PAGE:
Historic Glasgow Green building restored in £3m project

(Image credit: David Collie)

WORK is complete on the £3 million project to restore the listed West Boathouse at Glasgow Green.

Built in 1905 for Clyde Amateur Rowing Club and Clydesdale Amateur Rowing Club, the facility features an ‘unusual’ timber-framed substructure which was designed by city engineer A B MacDonald.

The renovation and renewal of the building was led by ARPL Architects and overseen by the Glasgow Building Preservation Trust, with it ‘sensitively’ restoring and future-proofing the building.

The West Boathouse prior to works (Image credit: Alisdair Wood)

Completion comes following five years of development work and two years of delivery. Alongside accessibility at the building being improved, there has also been the introduction of new facilities and flexible multi-use spaces, as well as a new bespoke pontoon which allows for safer access to the river.

The University of Strathclyde Boat Club has joined Clyde AFC and Clydesdale AFC in utilising the restored building, which is on a long-term lease from Glasgow City Council. Community heritage activities will also look to open up the building to new audiences and encourage people to re-engage with the River Clyde.

Funding for the project was secured from the National Lottery Heritage Fund, Historic Environment Scotland, The Robertson Trust, Glasgow City Council, the William Grant Foundation, The Hugh Fraser Foundation, the Architectural Heritage Fund, and others.

The Glasgow Building Preservation Trust worked with both Clyde AFC and Clydesdale AFC to secure the funding for the project. Its completion was celebrated at a grand re-opneing on Sunday, attended by Tokyo Olympic silver medalist, Harry Leask, project partners, funders, and volunteers.

Liz Davidson, chair of the Glasgow Building Preservation Trust, said, “It’s wonderful to celebrate the reopening of the West Boathouse during Glasgow Building Preservation Trust’s 40th Anniversary Year. We’re delighted to have delivered a project which has preserved a key part of Glasgow’s architectural and sporting heritage and especially one where the country has achieved such success at Olympic and international level.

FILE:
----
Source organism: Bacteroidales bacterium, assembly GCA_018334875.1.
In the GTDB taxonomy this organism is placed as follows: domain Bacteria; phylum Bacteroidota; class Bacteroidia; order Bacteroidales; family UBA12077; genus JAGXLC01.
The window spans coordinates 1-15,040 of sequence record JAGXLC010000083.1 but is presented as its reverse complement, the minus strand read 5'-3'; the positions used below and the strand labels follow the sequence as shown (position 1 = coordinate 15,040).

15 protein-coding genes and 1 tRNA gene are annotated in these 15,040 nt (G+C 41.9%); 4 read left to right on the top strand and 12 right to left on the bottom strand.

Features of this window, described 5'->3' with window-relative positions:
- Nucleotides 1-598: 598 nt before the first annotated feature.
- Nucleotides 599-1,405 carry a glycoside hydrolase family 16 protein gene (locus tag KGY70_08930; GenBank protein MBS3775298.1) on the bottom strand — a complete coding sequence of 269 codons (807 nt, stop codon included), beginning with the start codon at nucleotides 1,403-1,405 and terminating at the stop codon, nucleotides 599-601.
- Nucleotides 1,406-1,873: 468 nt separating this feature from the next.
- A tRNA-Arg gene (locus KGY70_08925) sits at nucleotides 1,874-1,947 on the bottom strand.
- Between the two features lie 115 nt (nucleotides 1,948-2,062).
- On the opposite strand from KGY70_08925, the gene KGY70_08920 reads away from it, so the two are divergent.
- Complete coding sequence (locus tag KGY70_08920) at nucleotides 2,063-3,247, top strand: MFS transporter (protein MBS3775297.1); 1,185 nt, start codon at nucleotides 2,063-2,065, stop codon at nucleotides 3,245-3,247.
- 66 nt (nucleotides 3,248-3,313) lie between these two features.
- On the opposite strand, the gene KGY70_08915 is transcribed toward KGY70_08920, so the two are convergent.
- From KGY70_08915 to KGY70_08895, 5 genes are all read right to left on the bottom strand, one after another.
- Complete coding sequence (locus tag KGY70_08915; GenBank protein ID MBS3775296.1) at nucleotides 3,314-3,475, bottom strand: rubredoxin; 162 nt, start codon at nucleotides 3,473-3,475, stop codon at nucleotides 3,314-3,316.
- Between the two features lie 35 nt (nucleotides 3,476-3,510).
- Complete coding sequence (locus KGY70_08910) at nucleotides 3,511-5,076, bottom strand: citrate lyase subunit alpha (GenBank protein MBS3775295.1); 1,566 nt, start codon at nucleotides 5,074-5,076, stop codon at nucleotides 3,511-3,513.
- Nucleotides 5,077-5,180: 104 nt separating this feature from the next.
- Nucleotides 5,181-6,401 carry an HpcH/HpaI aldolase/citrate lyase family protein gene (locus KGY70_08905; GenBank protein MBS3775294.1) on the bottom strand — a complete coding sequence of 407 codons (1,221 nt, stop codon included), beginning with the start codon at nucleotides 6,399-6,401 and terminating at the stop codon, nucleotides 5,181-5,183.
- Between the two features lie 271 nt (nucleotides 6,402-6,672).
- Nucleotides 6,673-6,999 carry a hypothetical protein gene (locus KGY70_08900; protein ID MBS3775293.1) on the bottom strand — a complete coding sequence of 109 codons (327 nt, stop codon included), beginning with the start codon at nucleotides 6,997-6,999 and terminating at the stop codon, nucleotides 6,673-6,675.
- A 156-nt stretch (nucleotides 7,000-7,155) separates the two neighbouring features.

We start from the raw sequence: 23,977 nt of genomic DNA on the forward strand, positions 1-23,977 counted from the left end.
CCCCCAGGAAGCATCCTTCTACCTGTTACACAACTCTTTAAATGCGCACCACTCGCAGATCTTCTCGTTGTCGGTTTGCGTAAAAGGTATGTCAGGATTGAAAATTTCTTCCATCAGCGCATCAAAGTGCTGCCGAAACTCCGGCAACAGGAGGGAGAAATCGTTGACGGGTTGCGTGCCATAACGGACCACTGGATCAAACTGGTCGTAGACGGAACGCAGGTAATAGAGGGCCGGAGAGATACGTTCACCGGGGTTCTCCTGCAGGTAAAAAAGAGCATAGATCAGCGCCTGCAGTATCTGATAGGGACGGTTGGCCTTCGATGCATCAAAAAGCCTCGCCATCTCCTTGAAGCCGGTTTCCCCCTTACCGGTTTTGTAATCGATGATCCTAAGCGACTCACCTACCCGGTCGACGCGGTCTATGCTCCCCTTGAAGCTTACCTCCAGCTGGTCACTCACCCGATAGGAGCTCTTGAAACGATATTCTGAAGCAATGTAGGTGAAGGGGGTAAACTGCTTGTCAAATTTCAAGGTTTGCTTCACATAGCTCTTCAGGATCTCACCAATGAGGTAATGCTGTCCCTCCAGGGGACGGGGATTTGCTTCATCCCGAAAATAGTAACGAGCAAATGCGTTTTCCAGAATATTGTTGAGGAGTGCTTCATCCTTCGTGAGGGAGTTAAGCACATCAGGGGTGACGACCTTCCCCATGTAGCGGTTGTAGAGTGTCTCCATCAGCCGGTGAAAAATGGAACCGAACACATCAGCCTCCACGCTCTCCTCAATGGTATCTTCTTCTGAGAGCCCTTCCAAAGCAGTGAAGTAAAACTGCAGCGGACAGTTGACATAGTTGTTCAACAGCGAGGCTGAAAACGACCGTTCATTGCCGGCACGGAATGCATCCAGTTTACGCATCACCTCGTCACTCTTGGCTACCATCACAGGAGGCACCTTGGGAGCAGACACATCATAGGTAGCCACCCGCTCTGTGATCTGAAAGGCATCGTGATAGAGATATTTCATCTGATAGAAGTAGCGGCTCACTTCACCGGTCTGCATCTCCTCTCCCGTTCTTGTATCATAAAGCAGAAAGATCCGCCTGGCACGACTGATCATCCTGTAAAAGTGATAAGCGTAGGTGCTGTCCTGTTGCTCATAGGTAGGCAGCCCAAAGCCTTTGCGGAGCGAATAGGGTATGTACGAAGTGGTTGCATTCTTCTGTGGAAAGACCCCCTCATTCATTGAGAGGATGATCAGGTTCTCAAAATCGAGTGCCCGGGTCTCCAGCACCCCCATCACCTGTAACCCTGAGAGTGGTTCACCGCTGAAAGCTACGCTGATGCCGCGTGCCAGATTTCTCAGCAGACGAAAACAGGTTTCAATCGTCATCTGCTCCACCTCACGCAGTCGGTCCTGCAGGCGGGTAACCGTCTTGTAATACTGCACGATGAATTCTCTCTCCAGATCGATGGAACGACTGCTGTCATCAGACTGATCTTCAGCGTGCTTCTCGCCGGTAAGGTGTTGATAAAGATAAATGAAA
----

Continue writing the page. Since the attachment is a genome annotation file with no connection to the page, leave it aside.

“Our Lottery Funded community activities reached out and helped people learn more about sport, history, ecology, and the importance of the River Clyde. It is fantastic to now see this landmark back in use as a busy hub for rowing and other activities for generations to come.” 

Caroline Clark, The National Lottery Heritage Fund Scotland director, added, “Our new 10-year investment strategy Heritage 2033 has a focus on delivering long-term benefit for people, places and our natural environment. This project demonstrates how that works. Investing in the Boathouse has secured its future and preserved important sporting heritage. It has also delivered a much improved environment on this stretch of riverbank encouraging pride of place and supporting wider engagement with the river and its wildlife.” 

Susan O’Connor, head of grants at Historic Environment Scotland, commented, “It’s fantastic to see the West Boathouse reopen after two years of restoration which we’re proud to have funded. The Boathouse is a much-cherished piece of Glasgow Green’s history with a wonderfully prominent location, and we’re delighted to see it continue to be used for its original function. Not only is the building better preserved for future generations, but its improved accessibility means that even more people can enjoy this beautiful piece of our heritage.”